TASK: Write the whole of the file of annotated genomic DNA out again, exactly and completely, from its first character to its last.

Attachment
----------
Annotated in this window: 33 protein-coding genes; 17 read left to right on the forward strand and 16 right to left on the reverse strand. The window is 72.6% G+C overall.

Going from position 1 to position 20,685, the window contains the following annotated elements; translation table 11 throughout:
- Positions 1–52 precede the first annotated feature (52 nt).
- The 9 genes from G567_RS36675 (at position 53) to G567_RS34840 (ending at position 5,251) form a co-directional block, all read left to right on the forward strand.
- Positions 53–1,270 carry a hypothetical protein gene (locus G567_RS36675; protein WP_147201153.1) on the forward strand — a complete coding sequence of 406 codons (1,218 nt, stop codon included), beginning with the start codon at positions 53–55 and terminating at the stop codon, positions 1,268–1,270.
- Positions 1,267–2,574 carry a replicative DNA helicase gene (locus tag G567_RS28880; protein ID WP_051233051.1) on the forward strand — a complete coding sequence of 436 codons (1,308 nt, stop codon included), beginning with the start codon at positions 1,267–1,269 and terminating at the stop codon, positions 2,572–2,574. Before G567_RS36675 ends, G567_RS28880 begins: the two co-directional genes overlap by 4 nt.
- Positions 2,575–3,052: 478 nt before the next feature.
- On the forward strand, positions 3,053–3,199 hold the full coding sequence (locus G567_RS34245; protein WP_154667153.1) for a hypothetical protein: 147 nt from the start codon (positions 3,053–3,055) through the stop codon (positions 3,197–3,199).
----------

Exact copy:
Annotated in this window: 33 protein-coding genes; 17 read left to right on the forward strand and 16 right to left on the reverse strand. The window is 72.6% G+C overall.

Going from position 1 to position 20,685, the window contains the following annotated elements; translation table 11 throughout:
- Positions 1–52 precede the first annotated feature (52 nt).
- The 9 genes from G567_RS36675 (at position 53) to G567_RS34840 (ending at position 5,251) form a co-directional block, all read left to right on the forward strand.
- Positions 53–1,270 carry a hypothetical protein gene (locus G567_RS36675; protein WP_147201153.1) on the forward strand — a complete coding sequence of 406 codons (1,218 nt, stop codon included), beginning with the start codon at positions 53–55 and terminating at the stop codon, positions 1,268–1,270.
- Positions 1,267–2,574 carry a replicative DNA helicase gene (locus tag G567_RS28880; protein ID WP_051233051.1) on the forward strand — a complete coding sequence of 436 codons (1,308 nt, stop codon included), beginning with the start codon at positions 1,267–1,269 and terminating at the stop codon, positions 2,572–2,574. Before G567_RS36675 ends, G567_RS28880 begins: the two co-directional genes overlap by 4 nt.
- Positions 2,575–3,052: 478 nt before the next feature.
- On the forward strand, positions 3,053–3,199 hold the full coding sequence (locus G567_RS34245; protein WP_154667153.1) for a hypothetical protein: 147 nt from the start codon (positions 3,053–3,055) through the stop codon (positions 3,197–3,199).